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 Works of Art in Creation - Watch Sculptors As They Create Their Exhibits at University of Leicester Botanic Garden

Gudrun Nielsen's fully assembled 'Memory'.

Works of Art in Creation - Watch Sculptors As They Create Their Exhibits at University of Leicester Botanic Garden

Members of the public will be able to see sculptures by internationally acclaimed artists at the moment of creation at the University of Leicester’s Harold Martin Botanic Garden in Oadby, Leicester.

During the weeks running up to the opening on 9 July of the outdoor exhibition: Sculpture in the Garden: a Celebration of the RBS Centenary, people will be able to watch as five artists put together their sculptures, which will form part of an exhibition by 42 sculptors in all. The exhibition celebrates 100 years of the Royal British Society of Sculptors.

  • Icelandic artist, Gudrun Nielsen will assemble a 3.2m high Japanese tea room in the garden.
  • Professor Adam Farkas, Rector of Hungary University of Fine Arts, will build a 1.5m sculpture from the contents of seven small boxes .
  • Lorna Green, a site-specific and environmental artist, will create a river of coloured local stones and wood.
  • Joan Edlis, a UK-based American artist, will create connecting cylindrical rooms of willow rods that allow visitors to enter and like Alice in Wonderland – experience shifts in spatial dimensions.
  • Sophie Dickens, who will create wooden tree figures that take an upside-down view of the world.

Sculpture in the Garden: a Celebration of the RBS Centenary will run from Saturday 9 July to Monday 26 September. It will exhibit work by UK and international artists from countries as far afield as Iceland, Switzerland, Germany and Hungary in the peace and tranquillity of the landscaped gardens, only three miles from Leicester’s city centre.

The Royal British Society of Sculptors (RBS) is a society for professional sculptors from around the world, founded in 1904 by a group of eminent sculptors of the day. First granted in 1911, royal patronage continues today with HM Queen Elizabeth II.

A registered charity, it promotes the art of sculpture, particularly the widespread understanding of contemporary work. Leading sculptors involved over the years include Sir Hamo Thorneycroft, Alfred Gilbert, Ivor Roberts-Jones, Dame Elizabeth Frink, Michael Kenny, Sir Anthony Caro, Eduardo Chillida, Richard Serra, Philip King, Allen Jones, Michael Sandle and many others. The RBS is now a thriving community of artists, some at the pinnacle of their profession, others starting out on their careers or still students.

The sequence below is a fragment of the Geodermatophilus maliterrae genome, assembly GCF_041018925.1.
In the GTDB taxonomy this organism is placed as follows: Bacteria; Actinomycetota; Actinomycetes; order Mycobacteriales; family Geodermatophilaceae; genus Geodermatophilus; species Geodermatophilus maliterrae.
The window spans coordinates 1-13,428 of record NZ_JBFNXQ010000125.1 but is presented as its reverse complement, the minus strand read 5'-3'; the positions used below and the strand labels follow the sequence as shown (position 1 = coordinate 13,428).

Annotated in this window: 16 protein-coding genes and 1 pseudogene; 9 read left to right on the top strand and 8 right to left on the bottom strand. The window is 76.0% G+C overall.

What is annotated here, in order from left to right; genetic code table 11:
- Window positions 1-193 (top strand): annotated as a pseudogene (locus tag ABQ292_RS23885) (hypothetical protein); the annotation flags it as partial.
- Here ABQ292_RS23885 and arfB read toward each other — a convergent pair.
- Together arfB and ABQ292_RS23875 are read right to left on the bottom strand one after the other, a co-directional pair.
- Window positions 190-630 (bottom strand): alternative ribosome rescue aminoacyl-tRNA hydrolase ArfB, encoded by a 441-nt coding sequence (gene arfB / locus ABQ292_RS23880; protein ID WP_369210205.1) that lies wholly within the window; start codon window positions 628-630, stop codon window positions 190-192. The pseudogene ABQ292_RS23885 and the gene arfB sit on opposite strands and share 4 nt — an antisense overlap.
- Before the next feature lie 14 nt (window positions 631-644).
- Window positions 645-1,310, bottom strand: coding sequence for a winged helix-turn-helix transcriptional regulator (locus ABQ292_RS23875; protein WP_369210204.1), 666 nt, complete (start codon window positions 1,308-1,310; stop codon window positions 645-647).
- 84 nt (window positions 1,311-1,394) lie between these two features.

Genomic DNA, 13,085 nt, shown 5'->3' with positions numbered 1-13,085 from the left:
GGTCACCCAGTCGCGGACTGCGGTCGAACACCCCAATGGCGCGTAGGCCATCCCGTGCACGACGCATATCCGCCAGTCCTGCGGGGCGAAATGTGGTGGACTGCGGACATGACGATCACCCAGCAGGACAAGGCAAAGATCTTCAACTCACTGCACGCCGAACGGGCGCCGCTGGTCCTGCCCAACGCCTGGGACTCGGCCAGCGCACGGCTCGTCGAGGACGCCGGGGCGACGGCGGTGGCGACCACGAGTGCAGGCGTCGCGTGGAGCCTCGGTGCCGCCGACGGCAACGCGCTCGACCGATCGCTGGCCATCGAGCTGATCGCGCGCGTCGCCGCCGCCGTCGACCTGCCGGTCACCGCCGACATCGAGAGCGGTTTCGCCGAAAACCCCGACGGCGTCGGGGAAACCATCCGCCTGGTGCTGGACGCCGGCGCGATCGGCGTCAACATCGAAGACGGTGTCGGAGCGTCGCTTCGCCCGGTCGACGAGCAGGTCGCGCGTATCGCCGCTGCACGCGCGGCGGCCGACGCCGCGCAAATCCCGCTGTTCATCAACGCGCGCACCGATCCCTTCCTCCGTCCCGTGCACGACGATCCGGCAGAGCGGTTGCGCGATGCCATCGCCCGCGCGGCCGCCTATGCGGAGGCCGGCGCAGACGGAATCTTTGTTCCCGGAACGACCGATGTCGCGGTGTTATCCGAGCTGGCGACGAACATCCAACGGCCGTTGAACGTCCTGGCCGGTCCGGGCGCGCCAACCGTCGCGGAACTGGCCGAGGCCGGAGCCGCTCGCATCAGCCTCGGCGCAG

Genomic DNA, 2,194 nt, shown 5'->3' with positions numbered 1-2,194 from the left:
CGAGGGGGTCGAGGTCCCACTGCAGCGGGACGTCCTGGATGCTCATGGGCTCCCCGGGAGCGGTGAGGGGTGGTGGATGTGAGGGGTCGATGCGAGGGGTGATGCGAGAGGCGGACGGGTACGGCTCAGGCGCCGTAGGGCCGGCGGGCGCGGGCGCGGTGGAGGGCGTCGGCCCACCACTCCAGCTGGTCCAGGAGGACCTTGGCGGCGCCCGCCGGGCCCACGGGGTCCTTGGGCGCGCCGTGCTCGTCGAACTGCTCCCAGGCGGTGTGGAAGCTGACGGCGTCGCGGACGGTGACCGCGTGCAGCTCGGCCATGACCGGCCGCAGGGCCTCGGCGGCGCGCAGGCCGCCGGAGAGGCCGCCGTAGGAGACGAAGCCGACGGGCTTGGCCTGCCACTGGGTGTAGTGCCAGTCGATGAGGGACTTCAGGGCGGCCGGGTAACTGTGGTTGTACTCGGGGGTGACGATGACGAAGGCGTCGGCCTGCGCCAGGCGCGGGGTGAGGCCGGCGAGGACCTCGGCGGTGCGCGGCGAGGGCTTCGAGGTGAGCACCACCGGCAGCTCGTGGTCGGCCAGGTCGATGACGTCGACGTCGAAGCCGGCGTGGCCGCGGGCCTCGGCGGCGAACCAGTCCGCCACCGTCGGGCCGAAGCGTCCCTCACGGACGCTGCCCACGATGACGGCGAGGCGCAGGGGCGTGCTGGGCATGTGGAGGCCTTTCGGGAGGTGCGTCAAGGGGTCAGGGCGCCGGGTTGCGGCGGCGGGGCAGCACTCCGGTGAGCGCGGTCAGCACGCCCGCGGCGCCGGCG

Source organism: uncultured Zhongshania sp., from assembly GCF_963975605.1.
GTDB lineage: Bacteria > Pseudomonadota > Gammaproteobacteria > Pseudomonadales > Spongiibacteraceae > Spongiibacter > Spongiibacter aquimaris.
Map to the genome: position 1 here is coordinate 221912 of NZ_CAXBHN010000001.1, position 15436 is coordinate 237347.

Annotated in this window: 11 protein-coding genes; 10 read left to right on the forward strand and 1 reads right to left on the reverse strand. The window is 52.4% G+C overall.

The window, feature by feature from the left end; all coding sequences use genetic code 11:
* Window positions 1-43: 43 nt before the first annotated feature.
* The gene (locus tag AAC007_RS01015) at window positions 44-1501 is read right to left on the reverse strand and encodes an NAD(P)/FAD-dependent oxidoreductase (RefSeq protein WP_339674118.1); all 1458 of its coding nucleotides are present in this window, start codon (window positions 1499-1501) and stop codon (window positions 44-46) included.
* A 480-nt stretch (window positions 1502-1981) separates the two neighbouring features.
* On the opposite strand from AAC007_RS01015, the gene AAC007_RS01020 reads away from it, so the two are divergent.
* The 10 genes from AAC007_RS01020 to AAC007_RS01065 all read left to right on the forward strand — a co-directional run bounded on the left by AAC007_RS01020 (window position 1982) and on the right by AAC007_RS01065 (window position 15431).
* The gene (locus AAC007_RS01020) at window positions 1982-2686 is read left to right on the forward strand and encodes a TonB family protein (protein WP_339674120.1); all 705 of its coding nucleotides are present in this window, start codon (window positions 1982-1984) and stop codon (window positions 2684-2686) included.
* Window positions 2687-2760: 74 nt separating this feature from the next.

Artists who plan to exhibit in Sculpture in the Garden: a Celebration of the RBS Centenary include:

Carole Andrews, Mary Anstee Parry, Sally Arnup, Barbara Ash, Patrick Barker, Jay Battle, Olivia Clifton Bligh, John Sydney Carter, Sophie Dickens, Stephen Duncan, Wendy Earle, Joan Edlis, Prof Alan Farkas, Lorna Green, Joe Hillier, Simon Hitchins, Deidre Hubbard, Polly Ionides, Dilys Jackson, Giles Kent, Beat Kriemler, Robert Kögell, Paul Frank Lewthwaite, Bridget McCrum, Dianne McLean, Janet McLeod, Barry Mason, Charlotte Mayer, Ruth Moilliet, Terry New, Peter Newsome, Gudrun Nielsen, Eric Stanford, Christy Symington, Almuth Tebbenhoff, Guy Thomas, Jeremy C Turner, Marcus Vergette, Sheila Vollmer, Johannes Von Stumm, Graham Williams, David Worthington.

The exhibition has been co-ordinated by Professor Bill Forster, University of Leicester, Helaine Blumenfeld, Vice-President of the RBS and Jacquelyn Murphy, RBS Exhibitions and Event Manager.

The setting, the University’s Harold Martin Botanic Garden, comprises the grounds of four houses, which were built early in the 20th century and are now used as student residences. The four once-separate gardens have been merged into a single entity. Its 16 acres display an array of interesting features, including an arboretum, a herb garden, woodland and herbaceous borders, rock gardens, a water garden, the National Collections of Skimmia, Aubrieta, hardy Fuchsia and Lawson’s Cypress, and a series of glasshouses displaying temperate and tropical plants, alpines and succulents.

The gardens, which are open to the public free of charge all year round, are the site of scientific research carried out by students and SEED (Support for Education in Environment and Development), the education programme of the University of Leicester Botanic Garden.

The exhibition, Sculpture in the Garden: a Celebration of the RBS Centenary, at the University of Leicester is open to the public, free of charge (except on special occasions) daily from 10am to 4pm, from 9 July until Monday 26 September.

The University of Leicester Harold Martin Botanic Garden is situated about 3 miles south-east of Leicester city centre, opposite Leicester Racecourse. Buses 29, 30/31 or 80 from the City or Station go to Glebe Road. By car, head for the junction of the A6 and the A563 (outer ring road) - the Garden backs on to the roundabout at this junction. Use the Glebe Road entrance.


Further information is available from Professor Bill Forster, University of Leicester, email, or from Jacquelyn Murphy, Exhibition and Events Manager, RBS Gallery, Royal British Society of Sculptors, tel 020 7373 5554, fax 020 7370 3721, email


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